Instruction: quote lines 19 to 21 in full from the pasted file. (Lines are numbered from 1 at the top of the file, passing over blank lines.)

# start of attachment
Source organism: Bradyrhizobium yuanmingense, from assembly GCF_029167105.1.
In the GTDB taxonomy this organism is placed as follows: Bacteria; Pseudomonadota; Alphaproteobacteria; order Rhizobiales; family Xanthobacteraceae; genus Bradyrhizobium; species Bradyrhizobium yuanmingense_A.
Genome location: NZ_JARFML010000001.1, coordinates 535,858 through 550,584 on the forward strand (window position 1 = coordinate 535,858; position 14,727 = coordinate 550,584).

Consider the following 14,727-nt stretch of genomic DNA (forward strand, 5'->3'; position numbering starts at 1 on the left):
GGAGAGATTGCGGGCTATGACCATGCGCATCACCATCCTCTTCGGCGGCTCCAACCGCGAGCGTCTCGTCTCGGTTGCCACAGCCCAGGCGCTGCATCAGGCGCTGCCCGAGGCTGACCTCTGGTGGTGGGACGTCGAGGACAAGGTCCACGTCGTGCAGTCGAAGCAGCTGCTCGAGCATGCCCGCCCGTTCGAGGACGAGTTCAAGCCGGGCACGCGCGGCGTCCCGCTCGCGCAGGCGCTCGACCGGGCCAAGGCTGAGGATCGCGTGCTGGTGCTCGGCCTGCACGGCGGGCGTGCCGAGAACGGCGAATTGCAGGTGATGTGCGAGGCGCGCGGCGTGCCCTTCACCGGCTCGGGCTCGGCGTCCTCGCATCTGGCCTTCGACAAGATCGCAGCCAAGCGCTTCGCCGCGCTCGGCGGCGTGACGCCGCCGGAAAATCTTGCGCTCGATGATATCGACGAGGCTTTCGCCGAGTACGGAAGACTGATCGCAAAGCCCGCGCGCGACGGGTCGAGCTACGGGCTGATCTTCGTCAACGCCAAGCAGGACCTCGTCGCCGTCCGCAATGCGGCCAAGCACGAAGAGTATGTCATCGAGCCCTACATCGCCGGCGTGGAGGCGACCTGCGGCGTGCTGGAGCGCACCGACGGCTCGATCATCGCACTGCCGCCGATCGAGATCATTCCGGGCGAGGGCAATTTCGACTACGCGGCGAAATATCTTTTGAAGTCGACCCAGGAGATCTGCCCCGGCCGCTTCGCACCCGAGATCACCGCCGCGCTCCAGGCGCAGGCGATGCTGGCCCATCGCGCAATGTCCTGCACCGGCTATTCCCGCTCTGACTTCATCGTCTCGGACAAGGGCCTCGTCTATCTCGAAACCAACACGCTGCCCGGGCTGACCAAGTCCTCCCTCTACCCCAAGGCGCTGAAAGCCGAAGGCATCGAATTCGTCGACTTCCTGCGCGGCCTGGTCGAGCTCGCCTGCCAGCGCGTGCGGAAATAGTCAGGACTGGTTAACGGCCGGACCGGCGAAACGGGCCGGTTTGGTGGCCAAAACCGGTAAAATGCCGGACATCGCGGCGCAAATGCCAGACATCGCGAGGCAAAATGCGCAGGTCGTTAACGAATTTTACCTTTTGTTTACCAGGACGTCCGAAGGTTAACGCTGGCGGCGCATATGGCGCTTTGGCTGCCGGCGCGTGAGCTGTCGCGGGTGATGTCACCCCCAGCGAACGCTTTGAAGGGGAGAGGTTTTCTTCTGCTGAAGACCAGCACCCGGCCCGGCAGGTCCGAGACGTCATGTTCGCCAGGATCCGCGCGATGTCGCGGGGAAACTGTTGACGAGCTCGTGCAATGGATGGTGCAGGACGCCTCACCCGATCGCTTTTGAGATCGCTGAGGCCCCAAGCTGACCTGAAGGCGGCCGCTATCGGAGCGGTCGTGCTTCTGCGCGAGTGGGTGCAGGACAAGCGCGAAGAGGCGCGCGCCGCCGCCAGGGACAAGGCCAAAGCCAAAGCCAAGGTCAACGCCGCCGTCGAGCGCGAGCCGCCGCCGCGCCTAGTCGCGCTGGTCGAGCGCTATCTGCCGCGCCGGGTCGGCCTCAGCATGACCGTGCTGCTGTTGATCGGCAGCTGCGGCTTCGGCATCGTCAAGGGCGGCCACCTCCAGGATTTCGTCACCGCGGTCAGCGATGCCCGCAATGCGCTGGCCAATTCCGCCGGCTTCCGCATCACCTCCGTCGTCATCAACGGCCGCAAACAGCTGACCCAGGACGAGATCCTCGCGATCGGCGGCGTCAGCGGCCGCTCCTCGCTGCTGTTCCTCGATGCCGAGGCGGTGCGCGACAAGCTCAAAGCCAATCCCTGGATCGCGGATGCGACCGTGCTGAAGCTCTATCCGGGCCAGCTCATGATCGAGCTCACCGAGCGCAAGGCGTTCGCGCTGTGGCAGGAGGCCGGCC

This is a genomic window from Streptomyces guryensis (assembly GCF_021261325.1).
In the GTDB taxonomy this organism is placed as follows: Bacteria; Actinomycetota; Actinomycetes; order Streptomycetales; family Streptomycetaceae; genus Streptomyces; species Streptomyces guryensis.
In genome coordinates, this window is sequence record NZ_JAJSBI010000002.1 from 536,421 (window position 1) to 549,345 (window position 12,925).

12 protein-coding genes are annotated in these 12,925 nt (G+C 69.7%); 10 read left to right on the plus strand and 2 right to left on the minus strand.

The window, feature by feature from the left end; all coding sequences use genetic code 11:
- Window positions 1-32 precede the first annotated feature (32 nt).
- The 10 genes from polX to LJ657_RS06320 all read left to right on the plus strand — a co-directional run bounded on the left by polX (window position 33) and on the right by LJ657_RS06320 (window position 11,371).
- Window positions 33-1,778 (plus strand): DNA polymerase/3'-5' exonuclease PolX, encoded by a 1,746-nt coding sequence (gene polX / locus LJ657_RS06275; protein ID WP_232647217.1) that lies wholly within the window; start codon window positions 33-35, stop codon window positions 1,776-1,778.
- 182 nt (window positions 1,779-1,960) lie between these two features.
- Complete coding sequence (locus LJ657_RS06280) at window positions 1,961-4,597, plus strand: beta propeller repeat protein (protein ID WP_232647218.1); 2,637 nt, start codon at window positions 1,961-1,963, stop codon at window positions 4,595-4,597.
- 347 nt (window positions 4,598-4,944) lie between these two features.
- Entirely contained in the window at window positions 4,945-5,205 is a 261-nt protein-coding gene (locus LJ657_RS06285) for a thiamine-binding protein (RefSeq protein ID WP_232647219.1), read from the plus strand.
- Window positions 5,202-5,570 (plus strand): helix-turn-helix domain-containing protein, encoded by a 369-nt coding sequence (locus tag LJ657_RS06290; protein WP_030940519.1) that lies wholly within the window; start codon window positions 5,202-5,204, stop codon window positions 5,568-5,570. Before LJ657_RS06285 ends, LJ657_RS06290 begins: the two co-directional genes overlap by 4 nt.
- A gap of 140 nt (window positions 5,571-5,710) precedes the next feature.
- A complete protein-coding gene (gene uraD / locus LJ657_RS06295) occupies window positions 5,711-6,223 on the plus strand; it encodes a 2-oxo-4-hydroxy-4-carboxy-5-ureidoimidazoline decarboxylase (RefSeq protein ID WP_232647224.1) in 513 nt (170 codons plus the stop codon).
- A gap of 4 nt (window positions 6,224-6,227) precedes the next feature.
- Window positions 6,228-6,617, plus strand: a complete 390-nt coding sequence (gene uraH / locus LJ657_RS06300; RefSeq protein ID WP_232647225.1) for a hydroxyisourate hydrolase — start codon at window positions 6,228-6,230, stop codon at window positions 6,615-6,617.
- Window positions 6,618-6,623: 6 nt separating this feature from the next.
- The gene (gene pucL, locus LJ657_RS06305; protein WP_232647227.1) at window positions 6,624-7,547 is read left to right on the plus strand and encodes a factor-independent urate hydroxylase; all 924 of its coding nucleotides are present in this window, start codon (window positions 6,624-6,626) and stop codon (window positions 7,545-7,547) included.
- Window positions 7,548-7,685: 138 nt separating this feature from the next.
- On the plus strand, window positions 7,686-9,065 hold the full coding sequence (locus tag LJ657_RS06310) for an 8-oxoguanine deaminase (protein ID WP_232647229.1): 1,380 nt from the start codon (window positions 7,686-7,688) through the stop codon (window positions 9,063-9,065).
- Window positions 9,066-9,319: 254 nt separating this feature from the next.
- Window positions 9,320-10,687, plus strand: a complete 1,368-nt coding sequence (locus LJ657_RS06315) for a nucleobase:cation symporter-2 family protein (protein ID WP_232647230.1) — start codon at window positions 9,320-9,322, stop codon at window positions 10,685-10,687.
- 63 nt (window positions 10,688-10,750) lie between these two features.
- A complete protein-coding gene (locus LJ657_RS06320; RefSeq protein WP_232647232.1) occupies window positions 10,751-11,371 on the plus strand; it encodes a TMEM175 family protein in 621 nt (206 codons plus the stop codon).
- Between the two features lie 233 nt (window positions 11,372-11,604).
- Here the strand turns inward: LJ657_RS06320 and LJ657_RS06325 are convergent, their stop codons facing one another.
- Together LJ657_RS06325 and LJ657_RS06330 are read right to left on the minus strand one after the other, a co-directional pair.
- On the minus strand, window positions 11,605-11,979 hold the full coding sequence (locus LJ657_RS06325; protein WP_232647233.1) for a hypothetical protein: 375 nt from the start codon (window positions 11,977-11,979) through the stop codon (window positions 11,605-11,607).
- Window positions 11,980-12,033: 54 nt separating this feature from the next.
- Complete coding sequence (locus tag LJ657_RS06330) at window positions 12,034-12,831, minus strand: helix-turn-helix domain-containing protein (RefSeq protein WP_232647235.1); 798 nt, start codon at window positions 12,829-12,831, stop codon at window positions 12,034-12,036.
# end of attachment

- A gap of 140 nt (window positions 5,571-5,710) precedes the next feature.
- A complete protein-coding gene (gene uraD / locus LJ657_RS06295) occupies window positions 5,711-6,223 on the plus strand; it encodes a 2-oxo-4-hydroxy-4-carboxy-5-ureidoimidazoline decarboxylase (RefSeq protein ID WP_232647224.1) in 513 nt (170 codons plus the stop codon).
- A gap of 4 nt (window positions 6,224-6,227) precedes the next feature.